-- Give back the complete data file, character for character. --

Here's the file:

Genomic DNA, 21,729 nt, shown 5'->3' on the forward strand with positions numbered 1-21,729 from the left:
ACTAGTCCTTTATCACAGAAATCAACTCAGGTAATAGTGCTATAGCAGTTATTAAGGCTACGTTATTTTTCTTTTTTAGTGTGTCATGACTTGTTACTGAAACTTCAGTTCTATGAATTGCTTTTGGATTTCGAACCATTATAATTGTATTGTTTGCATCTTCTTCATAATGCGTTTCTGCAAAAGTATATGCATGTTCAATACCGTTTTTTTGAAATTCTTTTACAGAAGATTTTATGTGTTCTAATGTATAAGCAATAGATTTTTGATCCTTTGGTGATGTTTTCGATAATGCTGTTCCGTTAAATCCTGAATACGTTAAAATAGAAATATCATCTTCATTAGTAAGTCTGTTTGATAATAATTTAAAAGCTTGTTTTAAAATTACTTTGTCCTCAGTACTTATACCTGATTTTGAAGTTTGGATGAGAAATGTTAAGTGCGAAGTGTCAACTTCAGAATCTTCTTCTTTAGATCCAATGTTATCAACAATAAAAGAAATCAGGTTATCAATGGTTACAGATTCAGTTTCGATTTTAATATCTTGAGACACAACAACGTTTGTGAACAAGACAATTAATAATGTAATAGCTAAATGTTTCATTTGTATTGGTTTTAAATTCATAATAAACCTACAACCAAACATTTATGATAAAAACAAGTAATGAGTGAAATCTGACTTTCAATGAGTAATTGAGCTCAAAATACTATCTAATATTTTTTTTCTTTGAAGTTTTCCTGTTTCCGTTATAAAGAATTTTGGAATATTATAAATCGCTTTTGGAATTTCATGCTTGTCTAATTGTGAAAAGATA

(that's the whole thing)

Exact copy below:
Genomic DNA, 21,729 nt, shown 5'->3' on the forward strand with positions numbered 1-21,729 from the left:
ACTAGTCCTTTATCACAGAAATCAACTCAGGTAATAGTGCTATAGCAGTTATTAAGGCTACGTTATTTTTCTTTTTTAGTGTGTCATGACTTGTTACTGAAACTTCAGTTCTATGAATTGCTTTTGGATTTCGAACCATTATAATTGTATTGTTTGCATCTTCTTCATAATGCGTTTCTGCAAAAGTATATGCATGTTCAATACCGTTTTTTTGAAATTCTTTTACAGAAGATTTTATGTGTTCTAATGTATAAGCAATAGATTTTTGATCCTTTGGTGATGTTTTCGATAATGCTGTTCCGTTAAATCCTGAATACGTTAAAATAGAAATATCATCTTCATTAGTAAGTCTGTTTGATAATAATTTAAAAGCTTGTTTTAAAATTACTTTGTCCTCAGTACTTATACCTGATTTTGAAGTTTGGATGAGAAATGTTAAGTGCGAAGTGTCAACTTCAGAATCTTCTTCTTTAGATCCAATGTTATCAACAATAAAAGAAATCAGGTTATCAATGGTTACAGATTCAGTTTCGATTTTAATATCTTGAGACACAACAACGTTTGTGAACAAGACAATTAATAATGTAATAGCTAAATGTTTCATTTGTATTGGTTTTAAATTCATAATAAACCTACAACCAAACATTTATGATAAAAACAAGTAATGAGTGAAATCTGACTTTCAATGAGTAATTGAGCTCAAAATACTATCTAATATTTTTTTTCTTTGAAGTTTTCCTGTTTCCGTTATAAAGAATTTTGGAATATTATAAATCGCTTTTGGAATTTCATGCTTGTCTAATTGTGAAAAGATA